• $ 10  million (2% of revenue):  Grants

As illustrated above, program services used 56% of revenue while fundraising, management, and general expenses used 19% of revenue. Grants – $10 million or just 2% of revenue – were to domestic animal welfare organizations. The ASPCA made  grants larger than $5,000 to 182 non-profit 501 (c) (3)’s and  8 to other organizations. In total, the ASPCA spent $77 out of every $100 on expenses with the remaining 23% allocated to the general fund.

Most grants were to other animal organizations who provide spay/neuter services, live release services, equine services, relocation services, anti-cruelty campaigns. The 12 largest grant recipients were:

  • $750,000:  Denver Dumb Friends League (CO)
  • $700,000:  Animal Care Center of NYC
  • $260,000:  Dogs Playing for Life (CO)
  • $250,000:  NYC Police Department (NY)
  • $200,000:  Fixnation, Inc. (CA)
  • $200,000:  Food Bank of NYC (NY)
  • $170,000:  LA County Animal Care (CA)
  • $160,918:  Mohawk and Hudson River Humane Society (NY)
  • $160,000:  Mercy for Animals (CA)
  • $150,000:  LA Regional Food Bank (CA)
  • $150,000:  Stand For Animals (NC)
  • $149,800:  Animal Rescue League of Iowa (IA)

Expenses by Specific Line Item Category

The $302 million in expenses (77% of revenue) were categorized as follows:

  • $115 million (29% of revenue): Compensation
  • $ 63  million (16% of revenue):  Office-Related Expenses
  • $ 57  million (15% of revenue):  Advertising/Promotion (does not include fundraiser fees)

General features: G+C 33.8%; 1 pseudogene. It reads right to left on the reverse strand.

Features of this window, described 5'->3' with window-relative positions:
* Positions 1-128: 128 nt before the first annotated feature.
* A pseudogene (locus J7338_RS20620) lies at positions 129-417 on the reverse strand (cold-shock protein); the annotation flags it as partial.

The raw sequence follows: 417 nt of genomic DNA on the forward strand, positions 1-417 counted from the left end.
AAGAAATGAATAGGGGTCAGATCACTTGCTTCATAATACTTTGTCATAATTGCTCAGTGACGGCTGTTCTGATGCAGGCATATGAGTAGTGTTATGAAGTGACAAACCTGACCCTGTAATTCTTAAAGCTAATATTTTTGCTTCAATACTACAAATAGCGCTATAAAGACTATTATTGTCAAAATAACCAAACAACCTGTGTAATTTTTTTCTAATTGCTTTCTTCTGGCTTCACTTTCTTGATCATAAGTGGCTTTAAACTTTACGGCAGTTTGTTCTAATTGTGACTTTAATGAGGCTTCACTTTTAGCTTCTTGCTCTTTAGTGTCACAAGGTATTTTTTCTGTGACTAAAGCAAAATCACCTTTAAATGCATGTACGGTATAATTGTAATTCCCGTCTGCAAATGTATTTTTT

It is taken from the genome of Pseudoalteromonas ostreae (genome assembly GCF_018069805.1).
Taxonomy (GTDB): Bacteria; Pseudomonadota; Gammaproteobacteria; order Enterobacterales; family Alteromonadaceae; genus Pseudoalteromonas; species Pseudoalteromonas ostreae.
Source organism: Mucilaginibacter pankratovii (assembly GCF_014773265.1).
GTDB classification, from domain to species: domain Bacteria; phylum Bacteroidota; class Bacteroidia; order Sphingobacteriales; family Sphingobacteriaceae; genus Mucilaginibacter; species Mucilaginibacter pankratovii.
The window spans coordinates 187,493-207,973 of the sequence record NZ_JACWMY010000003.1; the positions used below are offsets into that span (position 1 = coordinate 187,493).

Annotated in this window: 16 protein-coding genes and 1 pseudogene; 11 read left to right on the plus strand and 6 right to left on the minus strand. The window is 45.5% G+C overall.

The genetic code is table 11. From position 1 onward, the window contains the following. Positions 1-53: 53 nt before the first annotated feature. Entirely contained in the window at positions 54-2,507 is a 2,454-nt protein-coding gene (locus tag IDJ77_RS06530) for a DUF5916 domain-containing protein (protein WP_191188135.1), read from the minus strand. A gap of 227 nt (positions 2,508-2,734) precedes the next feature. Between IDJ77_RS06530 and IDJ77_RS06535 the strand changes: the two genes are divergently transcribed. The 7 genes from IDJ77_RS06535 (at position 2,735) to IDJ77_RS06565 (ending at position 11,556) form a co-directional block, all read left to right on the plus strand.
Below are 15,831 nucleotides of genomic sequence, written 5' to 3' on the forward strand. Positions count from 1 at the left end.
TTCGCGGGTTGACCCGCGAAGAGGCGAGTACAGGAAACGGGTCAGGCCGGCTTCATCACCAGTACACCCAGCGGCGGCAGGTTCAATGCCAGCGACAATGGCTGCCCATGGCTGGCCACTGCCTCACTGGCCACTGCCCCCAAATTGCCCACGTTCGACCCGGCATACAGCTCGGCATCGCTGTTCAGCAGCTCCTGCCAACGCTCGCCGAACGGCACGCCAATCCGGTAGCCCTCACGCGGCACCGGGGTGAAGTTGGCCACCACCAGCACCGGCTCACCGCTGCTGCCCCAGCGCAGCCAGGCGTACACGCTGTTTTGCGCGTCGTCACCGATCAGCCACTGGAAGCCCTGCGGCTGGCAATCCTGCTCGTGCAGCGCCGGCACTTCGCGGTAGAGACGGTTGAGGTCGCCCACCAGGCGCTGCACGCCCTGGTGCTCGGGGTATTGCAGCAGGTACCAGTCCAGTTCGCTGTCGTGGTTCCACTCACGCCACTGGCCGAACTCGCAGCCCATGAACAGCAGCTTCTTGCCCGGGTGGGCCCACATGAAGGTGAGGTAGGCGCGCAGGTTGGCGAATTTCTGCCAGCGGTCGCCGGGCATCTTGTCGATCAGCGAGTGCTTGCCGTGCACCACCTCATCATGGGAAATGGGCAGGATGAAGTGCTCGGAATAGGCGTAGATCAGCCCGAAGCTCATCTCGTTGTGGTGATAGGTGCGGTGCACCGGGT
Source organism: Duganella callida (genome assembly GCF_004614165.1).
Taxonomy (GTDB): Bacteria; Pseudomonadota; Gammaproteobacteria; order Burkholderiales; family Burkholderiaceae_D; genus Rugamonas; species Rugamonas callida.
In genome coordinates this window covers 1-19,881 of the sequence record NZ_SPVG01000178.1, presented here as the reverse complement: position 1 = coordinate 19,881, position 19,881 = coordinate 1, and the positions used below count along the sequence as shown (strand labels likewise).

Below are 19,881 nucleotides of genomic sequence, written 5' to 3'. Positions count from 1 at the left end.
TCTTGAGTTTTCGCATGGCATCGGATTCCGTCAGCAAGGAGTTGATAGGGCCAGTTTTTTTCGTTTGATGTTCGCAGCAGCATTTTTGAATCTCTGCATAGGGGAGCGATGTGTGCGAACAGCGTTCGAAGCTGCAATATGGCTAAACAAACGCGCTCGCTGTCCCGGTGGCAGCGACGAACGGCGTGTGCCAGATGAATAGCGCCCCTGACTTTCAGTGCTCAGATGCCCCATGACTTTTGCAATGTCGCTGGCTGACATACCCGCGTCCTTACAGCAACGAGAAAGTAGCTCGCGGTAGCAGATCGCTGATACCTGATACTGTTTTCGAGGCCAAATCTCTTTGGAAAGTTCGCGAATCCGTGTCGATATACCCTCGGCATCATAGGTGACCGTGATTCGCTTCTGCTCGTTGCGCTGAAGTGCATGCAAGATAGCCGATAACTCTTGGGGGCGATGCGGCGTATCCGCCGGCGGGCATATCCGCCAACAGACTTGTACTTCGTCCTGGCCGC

• $ 33 million (8% of revenue):  Fees for Services (non-employee)
  • $ 11 million (3% of revenue):  Veterinary and Medical Services/Operating Supplies
  • $ 10  million (3% of revenue):  Grants
  • $   7 million (2% of revenue):  Miscellaneous and Other Expenses
  • $   6 million (1% of revenue):  Travel and Conferences

Compensation is the largest expense for the ASPCA with $115 million in compensation provided to 1,279 employees, making the average compensation $90,000.  The most highly compensated employee was the President and CEO, Mathew Bershadker who received $990,525.

Advertising and Promotion is the third largest expense at $57 million (and does not include fees paid to professional fundraisers). $33 million was spent on fees for services with 121 organizations receiving more than $100,000 in compensation.  The five largest recipients were reported to be:

  • $30 million:  Eagle-Com, Inc, of Toronto, Canada for media broadcast
  • $14 million:  Laughlin Constable, Inc, of Milwaukee, WI for digital media
  • $14 million:  Ascenta Group, of NY, NY for “donor engagement”